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Posted on Apr 19, 2022

Can A Sinus Infection (Rhinosinusitis) cause Spinal Meningitis?

The answer is unfortunately ..Yes !

Meningitis, sometimes referred as spinal meningitis, is an inflammation of the membranes surrounding the brain and spinal cord. Usually caused by a viral infection, but it can also be caused by a bacterial or fungal infection.

Among pediatric patients admitted for treatment of sinusitis, 3.2% were found to have an intracranial complication. Infection of the sphenoid sinuses, however, merits concern. These thin-walled sinuses develop late in childhood, and their deep location places them adjacent to the dura mater and other critical structures.

Diagnostic for Spinal Meningitis

Sphenoid sinusitis is identified in approximately 3% of cases of acute sinusitis, typically in the context of pansinusitis. Significant development of the sphenoid sinuses does not begin until age 4 to 6 years, thus, sphenoid sinusitis is restricted.

Viral infection causes most cases of spinal meningitis. Viral meningitis is usually mild and heals without treatment. Bacterial meningitis is more severe and requires treatment with antibiotics. Streptococcus pneumoniae and Neisseria meningitidis are strains of bacteria that cause pneumococcus and meningococcus meningitis respectively.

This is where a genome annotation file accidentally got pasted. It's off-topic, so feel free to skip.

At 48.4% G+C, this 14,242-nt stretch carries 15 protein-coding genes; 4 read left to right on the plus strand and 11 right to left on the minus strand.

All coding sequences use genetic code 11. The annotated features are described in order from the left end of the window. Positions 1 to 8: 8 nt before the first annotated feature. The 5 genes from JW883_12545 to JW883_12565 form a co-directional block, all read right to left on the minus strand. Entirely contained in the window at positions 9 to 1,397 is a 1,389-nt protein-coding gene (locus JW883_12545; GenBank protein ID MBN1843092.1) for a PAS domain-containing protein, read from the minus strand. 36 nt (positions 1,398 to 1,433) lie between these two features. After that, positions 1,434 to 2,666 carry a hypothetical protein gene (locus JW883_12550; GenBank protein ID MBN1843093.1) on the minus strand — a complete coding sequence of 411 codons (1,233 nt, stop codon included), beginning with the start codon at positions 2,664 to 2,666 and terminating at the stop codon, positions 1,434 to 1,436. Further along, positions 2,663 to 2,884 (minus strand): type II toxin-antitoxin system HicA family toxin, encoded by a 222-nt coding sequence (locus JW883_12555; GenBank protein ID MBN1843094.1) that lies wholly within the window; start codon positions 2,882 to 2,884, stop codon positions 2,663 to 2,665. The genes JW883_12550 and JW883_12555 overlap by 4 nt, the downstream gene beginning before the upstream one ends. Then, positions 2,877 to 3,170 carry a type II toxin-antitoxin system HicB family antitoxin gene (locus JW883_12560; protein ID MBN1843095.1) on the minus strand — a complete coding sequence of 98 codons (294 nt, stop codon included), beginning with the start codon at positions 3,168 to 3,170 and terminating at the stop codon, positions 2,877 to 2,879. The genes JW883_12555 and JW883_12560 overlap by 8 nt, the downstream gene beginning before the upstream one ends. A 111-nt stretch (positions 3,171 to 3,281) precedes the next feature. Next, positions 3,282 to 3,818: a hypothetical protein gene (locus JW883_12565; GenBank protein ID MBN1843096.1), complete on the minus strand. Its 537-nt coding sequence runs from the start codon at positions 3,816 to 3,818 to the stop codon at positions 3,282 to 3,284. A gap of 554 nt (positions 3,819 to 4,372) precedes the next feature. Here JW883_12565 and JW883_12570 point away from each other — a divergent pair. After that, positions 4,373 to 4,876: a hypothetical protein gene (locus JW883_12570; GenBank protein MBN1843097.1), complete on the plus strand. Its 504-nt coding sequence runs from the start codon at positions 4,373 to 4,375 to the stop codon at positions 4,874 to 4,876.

It can be life threatening condition owing to its proximity to brain and spinal cord and infective media is the fluid surrounding them.

Diagnostic tools for Spinal Meningitis:

  • Lumbur puncture – CSF examination(cell count, glucose, proteins) and culture
  • Blood culture
  • Chest X ray
  • CT scan of Head and Nose – PNS
  • MRI Brain

Symptom Checker in meningitis secondary to sinusitis:

  • Fever (92%)
  • Headache (85%)
  • Nausea, vomiting (62%)
  • Altered consciousness (31%)
  • Seizure (31%)
  • Hemiparesis (23%)
  • Visual disturbance (23%)
  • Meningismus (23%)

Conclusion and Quick Pearls :

Complications that are less common with antibiotics:

  • Orbital ( cellulitis, abscess )
  • Intracranial (subdural empyema, thrombosis of cavernous sinus)
  • Bony osteomyelitis.
  • Can result in drastic sequelae

Drain abscess and open involved sinuses

ENT Surgical involvement – Functional Endoscopic Sinus Surgery

  • Usually amenable with medical treatment
  • Drain sinuses if no improvement after 48 hours

Ophthalmology check up

Neurosurgery intervention

A low index of suspicion is necessary for early diagnosis and treatment of sphenoid sinusitis, orbital complications and prevention of intracranial complications including meningitis.